Under the Wagon Mound case it was held that it was reasonably unforeseeable that fuel oil spread on water would catch fire. However, on this occasion it is perfectly foreseeable that faulty electrics would jeopardise the safety of the claimant’s property and more significantly cause imminent harm to her. Consequently, a fire is foreseeable as a direct result of faulty electrics and additional scarring ensuing from the fire. The fact that her burns led to permanent scarring can be envisioned using the case of Hughes v Lord Advocate. In both circumstances the sheer impact of the fire/blast meant they both suffered severe burns. Thus the faulty electrics were a known source of danger which caused injury through a foreseeable sequence of events and therefore defendant is liable for because the type of injury was foreseen.

In Vacwell Engineering v BDH Chemicals it was argued that once the claimant suffers damage of the same kind as that which is reasonably foreseeable, ‘the defendant is liable for the full extent of those damages, even if the extent is greater than that which would normally be expected’. Therefore, the same principle can be applied here.


In terms of assessing how much damage the claimant would be able to claim for it is first important to calculate what type of damage has been caused. As a rule it is very difficult to claim for pure economic loss, this is to avoid crushing liability. The claimant is usually able to claim for economic loss if it is a consequence of physical injury or damage to the claimant’s property. Thus, the claimant here can claim for property damage it would be reasonably foreseeable that the burning as a result of the fire and all the losses associated from the fire i.e. contents of her property would be consequential economic loss as stated in Spartan Steel & Alloys Ltd Martin.

The cancellation of the event in which the claimant was supposed to perform can be reasonably foreseeable under Wagon Mound (1). The burns would have prevented her from performing as a result of the fire caused directly by the faulty electrics. Therefore, she would be able to claim for this under consequential economic loss.

The next type of damage she could claim for would be speculative loss, loss of future earnings and modeling career. The claimant would have to prove a substantial amount of loss in order for her claim to succeed. The question would be how close was she to fruition in her modeling career? On the facts that have been given she had already managed to secure a lucrative modeling contract and was meant to perform at the Christian Deplore event. Thus, it can be argued that this type of loss was not too speculative and thus she can claim.


The main possible defence that the defendant could utilize would be contributory negligence on behalf of the claimant. The claimant failed to listen to the doctor’s instructions and observe her wounds by using cold water to prevent further scarring, a fact in which she admits. Under The Law Reform (Contributory Negligence) Act of 1945, there would be an apportionment of liability as a result of contributory negligence, reminiscent of the same principle under Fitzgerald v Lane & Patel. As a result the damages that would be recoverable will be reduced as a result of the claimant’s share of damage and this it would be argued would be seen as ‘just and equitable’.

Naomi Gamble v Ambulance Service (further scarring)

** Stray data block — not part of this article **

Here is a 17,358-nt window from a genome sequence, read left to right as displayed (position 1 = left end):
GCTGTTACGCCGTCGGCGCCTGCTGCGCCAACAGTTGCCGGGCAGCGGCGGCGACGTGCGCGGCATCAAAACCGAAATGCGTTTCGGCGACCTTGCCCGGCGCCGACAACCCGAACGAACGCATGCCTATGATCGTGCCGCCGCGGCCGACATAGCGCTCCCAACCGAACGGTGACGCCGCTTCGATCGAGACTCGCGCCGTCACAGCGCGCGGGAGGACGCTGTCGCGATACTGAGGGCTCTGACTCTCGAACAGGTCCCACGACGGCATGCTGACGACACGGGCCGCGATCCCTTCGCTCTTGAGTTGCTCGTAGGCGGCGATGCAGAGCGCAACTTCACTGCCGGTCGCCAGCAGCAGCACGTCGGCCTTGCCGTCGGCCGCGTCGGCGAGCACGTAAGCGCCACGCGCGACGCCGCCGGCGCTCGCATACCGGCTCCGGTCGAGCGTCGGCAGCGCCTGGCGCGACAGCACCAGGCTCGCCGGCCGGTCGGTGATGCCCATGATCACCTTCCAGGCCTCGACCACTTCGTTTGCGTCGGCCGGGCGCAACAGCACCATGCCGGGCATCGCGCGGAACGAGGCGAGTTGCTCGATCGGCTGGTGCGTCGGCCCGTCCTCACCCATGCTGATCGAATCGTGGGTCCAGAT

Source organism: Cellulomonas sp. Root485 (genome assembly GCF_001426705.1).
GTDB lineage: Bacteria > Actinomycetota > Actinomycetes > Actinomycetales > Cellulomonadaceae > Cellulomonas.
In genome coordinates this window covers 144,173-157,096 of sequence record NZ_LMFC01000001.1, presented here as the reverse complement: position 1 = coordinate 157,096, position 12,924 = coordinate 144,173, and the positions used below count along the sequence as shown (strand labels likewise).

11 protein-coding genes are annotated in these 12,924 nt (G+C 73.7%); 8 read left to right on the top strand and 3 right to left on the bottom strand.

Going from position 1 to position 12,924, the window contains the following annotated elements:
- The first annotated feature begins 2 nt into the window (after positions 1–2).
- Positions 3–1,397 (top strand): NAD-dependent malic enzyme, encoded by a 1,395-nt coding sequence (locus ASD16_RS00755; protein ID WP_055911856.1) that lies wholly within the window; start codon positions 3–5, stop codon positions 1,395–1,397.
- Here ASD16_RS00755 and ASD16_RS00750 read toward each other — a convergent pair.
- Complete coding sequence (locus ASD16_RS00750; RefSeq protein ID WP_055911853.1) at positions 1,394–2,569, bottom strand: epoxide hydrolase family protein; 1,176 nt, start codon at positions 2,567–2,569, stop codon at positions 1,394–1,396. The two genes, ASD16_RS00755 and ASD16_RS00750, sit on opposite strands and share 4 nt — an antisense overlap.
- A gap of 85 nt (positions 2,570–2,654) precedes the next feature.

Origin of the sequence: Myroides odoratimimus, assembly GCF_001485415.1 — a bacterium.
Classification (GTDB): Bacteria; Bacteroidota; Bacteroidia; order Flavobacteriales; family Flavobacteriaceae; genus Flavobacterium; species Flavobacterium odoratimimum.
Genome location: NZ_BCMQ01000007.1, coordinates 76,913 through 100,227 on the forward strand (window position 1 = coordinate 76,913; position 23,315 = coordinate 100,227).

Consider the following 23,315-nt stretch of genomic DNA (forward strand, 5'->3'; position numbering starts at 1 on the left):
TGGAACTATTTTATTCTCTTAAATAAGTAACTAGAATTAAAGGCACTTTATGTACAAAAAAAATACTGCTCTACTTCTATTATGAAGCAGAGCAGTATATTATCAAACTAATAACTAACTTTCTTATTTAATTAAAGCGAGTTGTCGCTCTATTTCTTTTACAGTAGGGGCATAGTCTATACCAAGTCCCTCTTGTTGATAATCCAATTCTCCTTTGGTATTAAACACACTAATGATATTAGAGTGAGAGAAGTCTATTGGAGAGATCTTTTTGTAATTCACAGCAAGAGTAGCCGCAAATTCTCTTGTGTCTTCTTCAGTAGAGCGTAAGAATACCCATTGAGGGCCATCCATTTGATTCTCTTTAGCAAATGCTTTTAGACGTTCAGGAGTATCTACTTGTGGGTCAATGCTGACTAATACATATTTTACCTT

Under Kent v Griffiths, the Court of Appeal argued that the ambulance service is distinguishable from the Fire Brigade Service in that it can be seen as an extension of the National Health Service, which is understood to owe a duty of care towards its patients. Once the ambulance service accepts the call and says ‘an ambulance is on its way’ it must be seen as providing a service to that individual and crucially the individual is the only one that could be harmed as a result of the ambulance services negligence when responding to that individual.


In Kent v Griffiths the reasonable time for an ambulance to arrive was 14 minutes. Here it is stated that the ambulance arrived 45 minutes after the call, and no valid reason seems to be cited. Thus, evidently there is a clear breach.


In terms of factual causation ‘but for’ if there had been no breach on behalf of the ambulance service, she would have still had burns, but if she had arrived on time, 20 minutes before she may not have suffered the scarring resulting from her injuries. Factual causation therefore has been satisfied. The courts would then apportion blame to Shock and the ambulance service as they did in Fitzgerald v Lane & Patel.

Mckew v Holland can be used to demonstrate legal causation as the claimant was a Novus Actus in the chain of causation as stated by not attending to her wounds when advised by the doctor.


Even though the electrician, the first defendant had caused her injury it is not too remote to argue that using Wagan Mound (1) it is reasonably foreseeable that by not arriving within a given reasonable time of 15 minutes, her burns would have worsened as a result of the immediate treatment that should have been given if the ambulance service had arrived on time.


The same defences can be used, contributory negligence as previously stated.

Naomi Gamble v Fire Service (Further scarring)


It was argued that under Capital & Counties plc v Hampshire the Fire Brigade does not have a duty to respond to a call if there is a fire. This is not to say that fire fighters can ignore fires if they wish to do so- there is duty in public law and evidently a social and moral obligation to so, particularly under fire officers individual employment contracts. However, a duty of care is only owed to an individual whereby the situation is aggravated/ made worse. Even then it depends on whether it is due to an operational (in regards to the way they do their job) or policy decision (resource allocation) as stated under the John Monroe case.


There has been no breach on behalf of the Fire service, as their engine broke down, consequently they were unable to put out the fire as a result, and thus did not make the situation worse.